Forget August 1914, if you want to understand World War I

by Scott Manning on August 5, 2013

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We are one year from the centennial of World War I, and by this time next year, there will be streams of articles and books on how the war started. Some believe it was “tragic and unnecessary,” others claim that the British sought a world war, and more recently, Christopher Clark theorizes that the participants sleepwalked their way into the war.

Clark challenges us to remember that “when we look back from our remote vantage point in the early twenty-first century at the twists and turns of European international relations before 1914, we cannot help but view them through the lens of what followed” (362).

Essentially, we need to ignore August 1914 for a moment if we ever hope to understand how the war came about.

In August 1913, Europe was full of uncertainty. Each government featured its own complex system and set of decision-makers, which included a combination of royalty, diplomats, politicians, and military commanders. The influence of each of these groups changed over time, almost from year to year. These governments all had conflicting ideologies within, which rarely equated to a desire for war, but more often sought preparation. The wars that governments sought were limited in scope, often coming from smaller players such as Serbia, Greece, and Bulgaria, not France, Germany, Britain, Austria-Hungary, or Russia.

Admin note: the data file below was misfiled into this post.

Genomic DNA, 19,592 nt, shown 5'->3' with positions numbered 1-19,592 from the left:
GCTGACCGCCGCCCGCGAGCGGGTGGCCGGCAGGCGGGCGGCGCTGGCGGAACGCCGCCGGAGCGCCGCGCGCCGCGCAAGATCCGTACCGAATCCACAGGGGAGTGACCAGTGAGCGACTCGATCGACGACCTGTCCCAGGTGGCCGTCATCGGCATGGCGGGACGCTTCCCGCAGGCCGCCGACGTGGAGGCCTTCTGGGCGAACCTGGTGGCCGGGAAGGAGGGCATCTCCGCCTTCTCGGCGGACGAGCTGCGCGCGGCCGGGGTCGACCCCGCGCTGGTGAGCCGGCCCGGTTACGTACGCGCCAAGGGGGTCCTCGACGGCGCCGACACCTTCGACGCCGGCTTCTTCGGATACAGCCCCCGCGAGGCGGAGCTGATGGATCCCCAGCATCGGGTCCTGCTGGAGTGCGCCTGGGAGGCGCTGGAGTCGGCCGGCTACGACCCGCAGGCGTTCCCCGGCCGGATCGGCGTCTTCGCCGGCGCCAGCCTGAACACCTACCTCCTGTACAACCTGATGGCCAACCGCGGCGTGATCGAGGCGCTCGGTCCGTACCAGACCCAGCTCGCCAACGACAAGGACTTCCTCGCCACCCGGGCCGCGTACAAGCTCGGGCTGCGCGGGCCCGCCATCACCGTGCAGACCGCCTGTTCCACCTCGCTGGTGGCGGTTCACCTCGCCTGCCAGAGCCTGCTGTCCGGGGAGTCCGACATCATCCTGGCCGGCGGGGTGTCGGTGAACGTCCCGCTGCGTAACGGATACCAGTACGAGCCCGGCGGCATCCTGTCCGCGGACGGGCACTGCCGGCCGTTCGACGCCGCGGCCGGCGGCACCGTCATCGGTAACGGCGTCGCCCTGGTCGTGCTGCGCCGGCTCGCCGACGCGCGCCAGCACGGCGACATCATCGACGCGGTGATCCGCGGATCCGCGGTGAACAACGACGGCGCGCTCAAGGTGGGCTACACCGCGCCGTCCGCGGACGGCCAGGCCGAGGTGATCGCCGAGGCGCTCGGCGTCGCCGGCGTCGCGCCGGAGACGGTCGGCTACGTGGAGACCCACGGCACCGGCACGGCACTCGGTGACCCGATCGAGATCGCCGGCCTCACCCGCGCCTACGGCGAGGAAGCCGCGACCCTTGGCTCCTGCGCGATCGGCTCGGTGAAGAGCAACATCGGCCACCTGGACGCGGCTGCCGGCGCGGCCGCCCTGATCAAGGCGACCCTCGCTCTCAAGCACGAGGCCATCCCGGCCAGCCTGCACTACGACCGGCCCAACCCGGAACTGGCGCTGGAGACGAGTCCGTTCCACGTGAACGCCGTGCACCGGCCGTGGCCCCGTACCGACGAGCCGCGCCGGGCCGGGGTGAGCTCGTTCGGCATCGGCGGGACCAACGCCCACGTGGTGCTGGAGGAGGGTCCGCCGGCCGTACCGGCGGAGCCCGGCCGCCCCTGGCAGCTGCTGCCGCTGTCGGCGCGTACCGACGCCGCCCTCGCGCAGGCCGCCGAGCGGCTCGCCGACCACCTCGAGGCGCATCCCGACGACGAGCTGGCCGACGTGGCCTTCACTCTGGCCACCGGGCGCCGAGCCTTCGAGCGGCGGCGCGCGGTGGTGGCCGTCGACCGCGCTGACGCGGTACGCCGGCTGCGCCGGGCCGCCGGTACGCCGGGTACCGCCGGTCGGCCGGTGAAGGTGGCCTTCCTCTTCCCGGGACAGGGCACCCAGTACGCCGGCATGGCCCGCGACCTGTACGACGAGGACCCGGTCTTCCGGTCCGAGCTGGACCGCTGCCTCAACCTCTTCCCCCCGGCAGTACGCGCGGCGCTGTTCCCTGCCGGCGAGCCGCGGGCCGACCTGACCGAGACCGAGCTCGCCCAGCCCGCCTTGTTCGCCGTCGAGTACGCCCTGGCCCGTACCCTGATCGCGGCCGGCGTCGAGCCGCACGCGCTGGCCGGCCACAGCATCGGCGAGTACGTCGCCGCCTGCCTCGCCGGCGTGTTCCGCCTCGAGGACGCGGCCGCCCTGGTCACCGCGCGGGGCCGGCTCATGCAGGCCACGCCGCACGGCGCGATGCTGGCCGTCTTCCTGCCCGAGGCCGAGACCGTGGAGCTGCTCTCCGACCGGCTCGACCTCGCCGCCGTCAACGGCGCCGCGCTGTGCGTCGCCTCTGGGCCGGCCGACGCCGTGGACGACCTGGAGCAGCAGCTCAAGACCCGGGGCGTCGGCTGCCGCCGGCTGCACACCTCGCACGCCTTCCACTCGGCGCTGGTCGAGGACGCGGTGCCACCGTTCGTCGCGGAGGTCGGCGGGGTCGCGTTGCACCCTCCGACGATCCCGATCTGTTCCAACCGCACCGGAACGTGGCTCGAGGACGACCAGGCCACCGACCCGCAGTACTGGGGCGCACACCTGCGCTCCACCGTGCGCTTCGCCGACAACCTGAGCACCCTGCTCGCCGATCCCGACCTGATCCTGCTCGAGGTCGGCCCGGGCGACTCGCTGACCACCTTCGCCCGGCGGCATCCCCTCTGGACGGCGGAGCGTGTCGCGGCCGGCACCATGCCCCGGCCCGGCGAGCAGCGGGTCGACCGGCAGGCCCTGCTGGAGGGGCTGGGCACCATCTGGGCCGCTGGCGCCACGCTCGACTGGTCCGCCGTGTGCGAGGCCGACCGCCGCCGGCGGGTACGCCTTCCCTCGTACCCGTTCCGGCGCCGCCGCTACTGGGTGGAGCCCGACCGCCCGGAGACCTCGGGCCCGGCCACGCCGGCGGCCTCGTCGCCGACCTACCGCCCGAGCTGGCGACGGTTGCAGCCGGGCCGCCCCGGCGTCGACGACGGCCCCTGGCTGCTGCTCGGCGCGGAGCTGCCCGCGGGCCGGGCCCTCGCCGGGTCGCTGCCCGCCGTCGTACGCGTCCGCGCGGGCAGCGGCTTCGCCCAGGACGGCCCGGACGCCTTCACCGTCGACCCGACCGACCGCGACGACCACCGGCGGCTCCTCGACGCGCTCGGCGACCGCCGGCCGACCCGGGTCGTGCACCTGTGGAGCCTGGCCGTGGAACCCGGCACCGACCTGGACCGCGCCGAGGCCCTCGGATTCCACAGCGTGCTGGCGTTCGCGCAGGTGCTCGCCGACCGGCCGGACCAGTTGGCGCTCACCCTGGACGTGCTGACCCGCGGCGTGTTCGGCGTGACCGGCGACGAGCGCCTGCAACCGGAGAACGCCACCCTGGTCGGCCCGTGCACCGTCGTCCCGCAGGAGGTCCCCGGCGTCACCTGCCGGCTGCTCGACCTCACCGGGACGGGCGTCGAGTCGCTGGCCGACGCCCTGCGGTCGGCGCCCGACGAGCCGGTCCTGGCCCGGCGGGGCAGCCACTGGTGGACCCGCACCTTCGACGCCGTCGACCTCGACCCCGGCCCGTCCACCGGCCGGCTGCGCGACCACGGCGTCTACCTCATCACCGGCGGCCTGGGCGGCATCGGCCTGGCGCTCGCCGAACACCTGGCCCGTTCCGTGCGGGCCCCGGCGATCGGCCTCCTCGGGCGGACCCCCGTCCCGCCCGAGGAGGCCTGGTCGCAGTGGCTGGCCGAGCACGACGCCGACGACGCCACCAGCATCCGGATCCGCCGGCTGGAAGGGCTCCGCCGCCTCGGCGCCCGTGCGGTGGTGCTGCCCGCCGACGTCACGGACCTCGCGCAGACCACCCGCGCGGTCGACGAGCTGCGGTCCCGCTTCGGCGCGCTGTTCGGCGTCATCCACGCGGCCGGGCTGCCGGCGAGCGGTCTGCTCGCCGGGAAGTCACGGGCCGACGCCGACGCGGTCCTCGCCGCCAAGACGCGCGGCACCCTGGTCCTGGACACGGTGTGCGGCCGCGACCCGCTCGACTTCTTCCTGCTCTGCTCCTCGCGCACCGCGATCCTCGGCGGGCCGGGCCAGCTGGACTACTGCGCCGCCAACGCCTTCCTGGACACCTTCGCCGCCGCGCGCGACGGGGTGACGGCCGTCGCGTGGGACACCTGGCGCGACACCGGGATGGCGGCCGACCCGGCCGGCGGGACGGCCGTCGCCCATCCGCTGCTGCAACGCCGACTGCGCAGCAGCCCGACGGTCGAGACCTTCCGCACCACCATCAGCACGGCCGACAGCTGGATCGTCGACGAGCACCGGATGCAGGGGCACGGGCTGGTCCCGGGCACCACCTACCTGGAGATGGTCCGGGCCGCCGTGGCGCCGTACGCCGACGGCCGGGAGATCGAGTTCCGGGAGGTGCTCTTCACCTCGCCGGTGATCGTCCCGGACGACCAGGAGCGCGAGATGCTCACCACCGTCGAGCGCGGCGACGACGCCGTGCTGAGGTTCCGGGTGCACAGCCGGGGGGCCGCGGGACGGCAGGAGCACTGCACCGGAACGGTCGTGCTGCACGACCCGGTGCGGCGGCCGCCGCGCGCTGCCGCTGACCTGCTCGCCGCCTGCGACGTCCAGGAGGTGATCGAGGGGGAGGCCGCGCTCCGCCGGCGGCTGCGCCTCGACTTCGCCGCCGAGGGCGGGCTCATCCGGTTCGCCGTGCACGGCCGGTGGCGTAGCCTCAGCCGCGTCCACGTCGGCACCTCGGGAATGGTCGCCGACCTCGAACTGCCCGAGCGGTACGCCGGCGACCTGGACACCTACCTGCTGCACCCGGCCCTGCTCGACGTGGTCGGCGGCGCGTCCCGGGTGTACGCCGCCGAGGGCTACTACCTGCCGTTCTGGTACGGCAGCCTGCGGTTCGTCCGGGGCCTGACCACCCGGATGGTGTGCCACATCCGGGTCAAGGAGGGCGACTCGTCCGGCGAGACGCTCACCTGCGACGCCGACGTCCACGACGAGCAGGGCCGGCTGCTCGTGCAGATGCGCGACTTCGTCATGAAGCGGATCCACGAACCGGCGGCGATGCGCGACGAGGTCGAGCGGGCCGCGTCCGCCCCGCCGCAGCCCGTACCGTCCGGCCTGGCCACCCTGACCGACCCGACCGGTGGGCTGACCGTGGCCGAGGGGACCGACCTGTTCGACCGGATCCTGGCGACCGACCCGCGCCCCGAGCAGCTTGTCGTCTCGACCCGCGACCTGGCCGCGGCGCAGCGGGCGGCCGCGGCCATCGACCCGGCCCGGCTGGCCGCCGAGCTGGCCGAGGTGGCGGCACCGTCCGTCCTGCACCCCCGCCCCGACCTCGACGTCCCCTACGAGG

Understanding these governments sheds light on how they would respond to the July 1914 Crisis. For example, in Austria-Hungary, the decision-making was split between hawk and dove groups of men that could not react quickly to any international crisis, so that by the time they did respond, it was too harsh and too late.

There was obviously distrust between the governments. There were competing alliances, often because of the distrust. Yet the alliances existing in August 1913 did not put Europe on a permanent trajectory for war. For example, the Anglo-Russian alliance was up for renewal in 1915 and the rocky relationship indicated that it might have expired without renewal, as did the German-Russian alliance in the 1890s.

The point is that there was more uncertainty in August 1913 than anything else. More importantly, none of this meant a world war, as no major European government was planning an offensive war on the continent 99 years ago.

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